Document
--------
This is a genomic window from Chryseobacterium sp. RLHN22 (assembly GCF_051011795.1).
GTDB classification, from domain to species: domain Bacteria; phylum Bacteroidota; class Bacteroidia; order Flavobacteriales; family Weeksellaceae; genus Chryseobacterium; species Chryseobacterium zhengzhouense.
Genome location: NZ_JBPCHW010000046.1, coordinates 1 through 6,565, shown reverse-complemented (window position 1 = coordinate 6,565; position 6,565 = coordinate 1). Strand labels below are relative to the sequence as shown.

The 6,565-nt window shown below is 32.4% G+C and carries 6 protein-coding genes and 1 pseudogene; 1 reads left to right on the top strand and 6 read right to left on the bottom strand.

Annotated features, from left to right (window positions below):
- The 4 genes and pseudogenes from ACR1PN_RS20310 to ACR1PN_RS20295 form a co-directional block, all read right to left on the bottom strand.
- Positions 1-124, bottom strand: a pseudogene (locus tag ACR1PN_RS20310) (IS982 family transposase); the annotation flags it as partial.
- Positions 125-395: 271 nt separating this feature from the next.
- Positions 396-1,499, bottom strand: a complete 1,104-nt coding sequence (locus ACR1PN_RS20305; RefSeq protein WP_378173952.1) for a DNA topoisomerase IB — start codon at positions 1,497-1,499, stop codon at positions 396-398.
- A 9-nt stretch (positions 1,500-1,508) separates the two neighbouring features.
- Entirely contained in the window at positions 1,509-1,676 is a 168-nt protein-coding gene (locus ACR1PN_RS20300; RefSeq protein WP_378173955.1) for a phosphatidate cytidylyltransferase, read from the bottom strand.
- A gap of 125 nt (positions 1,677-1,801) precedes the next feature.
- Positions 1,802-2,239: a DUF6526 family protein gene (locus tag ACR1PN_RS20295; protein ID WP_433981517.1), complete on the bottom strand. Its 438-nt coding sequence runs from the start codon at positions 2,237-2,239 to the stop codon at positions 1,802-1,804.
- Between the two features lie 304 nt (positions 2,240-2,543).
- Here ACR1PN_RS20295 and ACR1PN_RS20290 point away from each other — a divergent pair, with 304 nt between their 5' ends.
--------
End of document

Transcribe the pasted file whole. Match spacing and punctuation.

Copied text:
This is a genomic window from Chryseobacterium sp. RLHN22 (assembly GCF_051011795.1).
GTDB classification, from domain to species: domain Bacteria; phylum Bacteroidota; class Bacteroidia; order Flavobacteriales; family Weeksellaceae; genus Chryseobacterium; species Chryseobacterium zhengzhouense.
Genome location: NZ_JBPCHW010000046.1, coordinates 1 through 6,565, shown reverse-complemented (window position 1 = coordinate 6,565; position 6,565 = coordinate 1). Strand labels below are relative to the sequence as shown.

The 6,565-nt window shown below is 32.4% G+C and carries 6 protein-coding genes and 1 pseudogene; 1 reads left to right on the top strand and 6 read right to left on the bottom strand.

Annotated features, from left to right (window positions below):
- The 4 genes and pseudogenes from ACR1PN_RS20310 to ACR1PN_RS20295 form a co-directional block, all read right to left on the bottom strand.
- Positions 1-124, bottom strand: a pseudogene (locus tag ACR1PN_RS20310) (IS982 family transposase); the annotation flags it as partial.
- Positions 125-395: 271 nt separating this feature from the next.
- Positions 396-1,499, bottom strand: a complete 1,104-nt coding sequence (locus ACR1PN_RS20305; RefSeq protein WP_378173952.1) for a DNA topoisomerase IB — start codon at positions 1,497-1,499, stop codon at positions 396-398.
- A 9-nt stretch (positions 1,500-1,508) separates the two neighbouring features.
- Entirely contained in the window at positions 1,509-1,676 is a 168-nt protein-coding gene (locus ACR1PN_RS20300; RefSeq protein WP_378173955.1) for a phosphatidate cytidylyltransferase, read from the bottom strand.
- A gap of 125 nt (positions 1,677-1,801) precedes the next feature.
- Positions 1,802-2,239: a DUF6526 family protein gene (locus tag ACR1PN_RS20295; protein ID WP_433981517.1), complete on the bottom strand. Its 438-nt coding sequence runs from the start codon at positions 2,237-2,239 to the stop codon at positions 1,802-1,804.
- Between the two features lie 304 nt (positions 2,240-2,543).
- Here ACR1PN_RS20295 and ACR1PN_RS20290 point away from each other — a divergent pair, with 304 nt between their 5' ends.